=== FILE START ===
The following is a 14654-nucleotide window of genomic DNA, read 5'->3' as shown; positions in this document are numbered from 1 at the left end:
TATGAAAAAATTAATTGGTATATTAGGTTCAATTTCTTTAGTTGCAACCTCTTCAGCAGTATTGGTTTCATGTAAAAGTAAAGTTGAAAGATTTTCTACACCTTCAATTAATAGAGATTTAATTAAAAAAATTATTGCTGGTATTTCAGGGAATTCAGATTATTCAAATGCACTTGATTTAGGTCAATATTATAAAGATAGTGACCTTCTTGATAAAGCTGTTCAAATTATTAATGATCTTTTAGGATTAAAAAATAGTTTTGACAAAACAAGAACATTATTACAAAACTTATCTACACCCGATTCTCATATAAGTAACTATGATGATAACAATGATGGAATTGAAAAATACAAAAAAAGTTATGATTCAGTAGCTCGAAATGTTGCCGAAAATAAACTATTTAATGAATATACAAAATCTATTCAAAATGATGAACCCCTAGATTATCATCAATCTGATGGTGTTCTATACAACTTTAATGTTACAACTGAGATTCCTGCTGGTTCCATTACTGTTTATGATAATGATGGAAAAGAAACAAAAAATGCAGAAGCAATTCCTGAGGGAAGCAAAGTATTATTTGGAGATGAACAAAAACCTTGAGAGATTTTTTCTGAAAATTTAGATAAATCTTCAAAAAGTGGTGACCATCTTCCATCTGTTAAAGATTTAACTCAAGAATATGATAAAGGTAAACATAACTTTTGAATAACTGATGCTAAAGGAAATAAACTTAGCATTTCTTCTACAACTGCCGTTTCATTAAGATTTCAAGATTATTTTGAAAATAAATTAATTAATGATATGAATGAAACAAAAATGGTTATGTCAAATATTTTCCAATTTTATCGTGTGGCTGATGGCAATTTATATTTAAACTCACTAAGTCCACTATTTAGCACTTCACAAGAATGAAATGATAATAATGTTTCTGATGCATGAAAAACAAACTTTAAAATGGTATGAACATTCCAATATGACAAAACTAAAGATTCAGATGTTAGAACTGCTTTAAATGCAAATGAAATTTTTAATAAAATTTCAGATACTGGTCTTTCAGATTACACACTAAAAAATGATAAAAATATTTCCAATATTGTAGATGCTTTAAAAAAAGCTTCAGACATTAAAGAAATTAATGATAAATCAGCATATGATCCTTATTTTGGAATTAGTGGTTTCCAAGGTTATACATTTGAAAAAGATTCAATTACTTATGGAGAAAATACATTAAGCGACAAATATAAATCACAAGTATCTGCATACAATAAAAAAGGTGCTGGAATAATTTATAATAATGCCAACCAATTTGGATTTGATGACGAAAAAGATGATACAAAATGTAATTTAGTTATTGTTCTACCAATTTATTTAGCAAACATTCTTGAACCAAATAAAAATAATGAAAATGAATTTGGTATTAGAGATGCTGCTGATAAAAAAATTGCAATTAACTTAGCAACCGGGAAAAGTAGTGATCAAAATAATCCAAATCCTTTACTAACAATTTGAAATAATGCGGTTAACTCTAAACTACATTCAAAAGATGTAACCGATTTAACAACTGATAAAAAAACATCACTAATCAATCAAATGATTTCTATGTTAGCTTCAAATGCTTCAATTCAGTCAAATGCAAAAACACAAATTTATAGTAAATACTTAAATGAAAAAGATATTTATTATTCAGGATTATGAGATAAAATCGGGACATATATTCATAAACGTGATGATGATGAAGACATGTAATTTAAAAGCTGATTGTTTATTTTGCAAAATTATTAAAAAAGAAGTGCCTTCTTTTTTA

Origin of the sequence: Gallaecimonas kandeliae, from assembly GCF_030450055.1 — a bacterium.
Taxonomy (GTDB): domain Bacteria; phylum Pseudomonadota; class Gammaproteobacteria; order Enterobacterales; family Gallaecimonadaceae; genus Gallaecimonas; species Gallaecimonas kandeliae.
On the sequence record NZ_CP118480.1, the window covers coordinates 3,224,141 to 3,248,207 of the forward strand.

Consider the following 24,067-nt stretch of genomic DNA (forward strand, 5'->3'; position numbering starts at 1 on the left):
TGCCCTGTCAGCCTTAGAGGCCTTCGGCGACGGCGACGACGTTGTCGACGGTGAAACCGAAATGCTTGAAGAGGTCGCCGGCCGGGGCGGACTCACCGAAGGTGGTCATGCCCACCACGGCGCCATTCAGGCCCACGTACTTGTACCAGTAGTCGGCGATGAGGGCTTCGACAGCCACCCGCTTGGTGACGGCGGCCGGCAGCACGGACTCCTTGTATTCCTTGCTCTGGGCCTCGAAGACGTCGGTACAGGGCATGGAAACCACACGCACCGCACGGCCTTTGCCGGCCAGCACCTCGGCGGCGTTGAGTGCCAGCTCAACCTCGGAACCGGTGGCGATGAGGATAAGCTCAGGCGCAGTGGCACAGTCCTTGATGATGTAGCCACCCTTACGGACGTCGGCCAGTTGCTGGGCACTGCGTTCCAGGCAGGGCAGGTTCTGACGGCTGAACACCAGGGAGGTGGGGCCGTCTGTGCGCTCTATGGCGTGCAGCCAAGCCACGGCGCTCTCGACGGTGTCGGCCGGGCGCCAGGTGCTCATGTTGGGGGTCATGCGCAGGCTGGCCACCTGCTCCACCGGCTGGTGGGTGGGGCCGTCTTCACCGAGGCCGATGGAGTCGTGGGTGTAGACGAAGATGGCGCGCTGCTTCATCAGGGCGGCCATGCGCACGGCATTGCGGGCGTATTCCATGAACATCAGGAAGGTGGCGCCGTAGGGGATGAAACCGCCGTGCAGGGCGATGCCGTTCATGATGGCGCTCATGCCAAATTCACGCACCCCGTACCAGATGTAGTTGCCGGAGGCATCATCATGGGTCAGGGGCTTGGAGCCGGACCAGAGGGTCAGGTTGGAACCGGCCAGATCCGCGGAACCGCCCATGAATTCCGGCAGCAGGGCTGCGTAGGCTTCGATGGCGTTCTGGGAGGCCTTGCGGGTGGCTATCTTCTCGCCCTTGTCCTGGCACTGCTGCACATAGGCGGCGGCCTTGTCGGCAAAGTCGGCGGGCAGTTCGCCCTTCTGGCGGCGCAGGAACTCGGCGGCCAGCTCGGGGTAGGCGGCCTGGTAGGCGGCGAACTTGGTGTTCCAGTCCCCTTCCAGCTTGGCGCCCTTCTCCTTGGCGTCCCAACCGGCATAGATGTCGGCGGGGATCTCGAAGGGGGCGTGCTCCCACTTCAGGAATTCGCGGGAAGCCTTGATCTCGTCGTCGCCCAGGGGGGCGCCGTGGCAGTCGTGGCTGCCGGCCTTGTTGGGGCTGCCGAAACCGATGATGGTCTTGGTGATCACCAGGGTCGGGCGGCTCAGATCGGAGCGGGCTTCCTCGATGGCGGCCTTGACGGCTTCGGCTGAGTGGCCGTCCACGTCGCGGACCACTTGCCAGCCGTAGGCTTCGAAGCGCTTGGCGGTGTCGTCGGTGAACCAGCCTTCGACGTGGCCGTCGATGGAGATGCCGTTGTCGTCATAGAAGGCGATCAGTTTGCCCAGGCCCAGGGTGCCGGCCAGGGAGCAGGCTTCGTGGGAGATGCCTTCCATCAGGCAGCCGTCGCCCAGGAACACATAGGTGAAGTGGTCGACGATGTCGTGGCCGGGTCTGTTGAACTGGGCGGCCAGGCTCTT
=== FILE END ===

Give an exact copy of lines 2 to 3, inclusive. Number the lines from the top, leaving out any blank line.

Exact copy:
TATGAAAAAATTAATTGGTATATTAGGTTCAATTTCTTTAGTTGCAACCTCTTCAGCAGTATTGGTTTCATGTAAAAGTAAAGTTGAAAGATTTTCTACACCTTCAATTAATAGAGATTTAATTAAAAAAATTATTGCTGGTATTTCAGGGAATTCAGATTATTCAAATGCACTTGATTTAGGTCAATATTATAAAGATAGTGACCTTCTTGATAAAGCTGTTCAAATTATTAATGATCTTTTAGGATTAAAAAATAGTTTTGACAAAACAAGAACATTATTACAAAACTTATCTACACCCGATTCTCATATAAGTAACTATGATGATAACAATGATGGAATTGAAAAATACAAAAAAAGTTATGATTCAGTAGCTCGAAATGTTGCCGAAAATAAACTATTTAATGAATATACAAAATCTATTCAAAATGATGAACCCCTAGATTATCATCAATCTGATGGTGTTCTATACAACTTTAATGTTACAACTGAGATTCCTGCTGGTTCCATTACTGTTTATGATAATGATGGAAAAGAAACAAAAAATGCAGAAGCAATTCCTGAGGGAAGCAAAGTATTATTTGGAGATGAACAAAAACCTTGAGAGATTTTTTCTGAAAATTTAGATAAATCTTCAAAAAGTGGTGACCATCTTCCATCTGTTAAAGATTTAACTCAAGAATATGATAAAGGTAAACATAACTTTTGAATAACTGATGCTAAAGGAAATAAACTTAGCATTTCTTCTACAACTGCCGTTTCATTAAGATTTCAAGATTATTTTGAAAATAAATTAATTAATGATATGAATGAAACAAAAATGGTTATGTCAAATATTTTCCAATTTTATCGTGTGGCTGATGGCAATTTATATTTAAACTCACTAAGTCCACTATTTAGCACTTCACAAGAATGAAATGATAATAATGTTTCTGATGCATGAAAAACAAACTTTAAAATGGTATGAACATTCCAATATGACAAAACTAAAGATTCAGATGTTAGAACTGCTTTAAATGCAAATGAAATTTTTAATAAAATTTCAGATACTGGTCTTTCAGATTACACACTAAAAAATGATAAAAATATTTCCAATATTGTAGATGCTTTAAAAAAAGCTTCAGACATTAAAGAAATTAATGATAAATCAGCATATGATCCTTATTTTGGAATTAGTGGTTTCCAAGGTTATACATTTGAAAAAGATTCAATTACTTATGGAGAAAATACATTAAGCGACAAATATAAATCACAAGTATCTGCATACAATAAAAAAGGTGCTGGAATAATTTATAATAATGCCAACCAATTTGGATTTGATGACGAAAAAGATGATACAAAATGTAATTTAGTTATTGTTCTACCAATTTATTTAGCAAACATTCTTGAACCAAATAAAAATAATGAAAATGAATTTGGTATTAGAGATGCTGCTGATAAAAAAATTGCAATTAACTTAGCAACCGGGAAAAGTAGTGATCAAAATAATCCAAATCCTTTACTAACAATTTGAAATAATGCGGTTAACTCTAAACTACATTCAAAAGATGTAACCGATTTAACAACTGATAAAAAAACATCACTAATCAATCAAATGATTTCTATGTTAGCTTCAAATGCTTCAATTCAGTCAAATGCAAAAACACAAATTTATAGTAAATACTTAAATGAAAAAGATATTTATTATTCAGGATTATGAGATAAAATCGGGACATATATTCATAAACGTGATGATGATGAAGACATGTAATTTAAAAGCTGATTGTTTATTTTGCAAAATTATTAAAAAAGAAGTGCCTTCTTTTTTA

Origin of the sequence: Gallaecimonas kandeliae, from assembly GCF_030450055.1 — a bacterium.